Delivering life-saving service
LETCHER -- Usually a letter carrier brings the mail, but to Norma Fristad earlier this year, it was an angel who made the delivery.
Fristad, now 88, fell and broke her hip on July 16 outside her rural home near Letcher, where she lives alone. With visitors uncommon, Fristad said she had one hope of being found -- her mailman, Clinton Pence.
Fristad said she fell a considerable distance from the house, where she knew no one would find her, but managed to crawl on her elbows to a place where Pence might spot her during his delivery.
"I called for a while, prayed for a while, I called some more and prayed some more," Fristad said. "I was quite sure he (Pence) hadn't been by yet, although I didn't know the time."
Pence, who has been the rural Letcher mail carrier for 10 years, recalled the morning of the incident as an otherwise-normal route.
"I pulled into her turnaround like I always do, put the mail in the box and turned to leave, but just happened to look over my shoulder and saw somebody lying on the ground in the distance," Pence said.
He didn't immediately know it was a person on the ground, he said. But he knew it didn't look right, so he drove ahead and discovered Fristad, who had been there for a couple of hours.
"It's a very isolated road," Pence said. "People just don't look in, especially far enough to see somebody."
He then contacted people in the area who would be able to help her, and waited until they came before continuing his 130-mile route.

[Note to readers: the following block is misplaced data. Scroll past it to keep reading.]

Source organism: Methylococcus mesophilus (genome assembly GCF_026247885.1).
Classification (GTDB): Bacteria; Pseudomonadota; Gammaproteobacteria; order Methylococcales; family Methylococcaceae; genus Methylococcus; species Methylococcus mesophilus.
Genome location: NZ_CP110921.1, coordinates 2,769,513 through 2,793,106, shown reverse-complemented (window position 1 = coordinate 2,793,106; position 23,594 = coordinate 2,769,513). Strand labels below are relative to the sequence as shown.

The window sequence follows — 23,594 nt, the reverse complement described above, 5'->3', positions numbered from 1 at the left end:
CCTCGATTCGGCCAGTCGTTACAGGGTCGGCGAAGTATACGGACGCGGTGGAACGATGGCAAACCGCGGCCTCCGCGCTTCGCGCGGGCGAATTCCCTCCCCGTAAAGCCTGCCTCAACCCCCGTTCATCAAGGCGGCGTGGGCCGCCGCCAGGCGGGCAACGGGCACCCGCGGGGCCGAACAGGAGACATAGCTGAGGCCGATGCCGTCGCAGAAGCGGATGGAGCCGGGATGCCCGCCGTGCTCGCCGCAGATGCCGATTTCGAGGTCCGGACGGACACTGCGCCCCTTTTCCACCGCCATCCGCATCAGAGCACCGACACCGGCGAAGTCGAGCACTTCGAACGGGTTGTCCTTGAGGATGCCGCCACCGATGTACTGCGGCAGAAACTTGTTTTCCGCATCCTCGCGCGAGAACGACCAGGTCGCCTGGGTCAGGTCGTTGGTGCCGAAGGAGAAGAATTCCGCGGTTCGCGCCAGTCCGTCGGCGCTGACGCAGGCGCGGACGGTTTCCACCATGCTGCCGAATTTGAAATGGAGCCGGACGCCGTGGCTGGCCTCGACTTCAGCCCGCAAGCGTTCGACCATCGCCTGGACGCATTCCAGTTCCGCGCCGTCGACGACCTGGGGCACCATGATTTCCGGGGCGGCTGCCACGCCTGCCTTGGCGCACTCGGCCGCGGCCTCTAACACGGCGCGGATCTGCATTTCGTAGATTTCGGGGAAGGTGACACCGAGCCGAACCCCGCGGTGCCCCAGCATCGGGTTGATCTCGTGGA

After hearing about the incident from a friend of Fristad's, Vicki L. Linke, who was at the time, the postmaster in Mount Vernon, nominated Pence for the United States Postal Service Hero Award. The award recognizes USPS employees who go above and beyond their duties to help others in times of need, Linke said.
On Dec. 13, Darrell Stokke, district manager for the USPS Dakotas District, visited the Letcher Post Office to congratulate Pence and present him with the Hero Award. Fristad, who had since made a full recovery, also attended the presentation to express her gratitude to Pence.
"It really was a life-saving event for me," Fristad said, noting that Pence was humble in his acceptance of the award.
"I was just glad I was there, that's all," Pence said. "And you just hope other people will be around if you ever need help."
A similarly modest attitude was expressed four years ago by another recipient of the Hero Award. Mount Vernon rural carrier, Alan Greenway, who died on Friday, received the honor in 2010 for his service in helping a Mount Vernon woman who fell and broke her arm.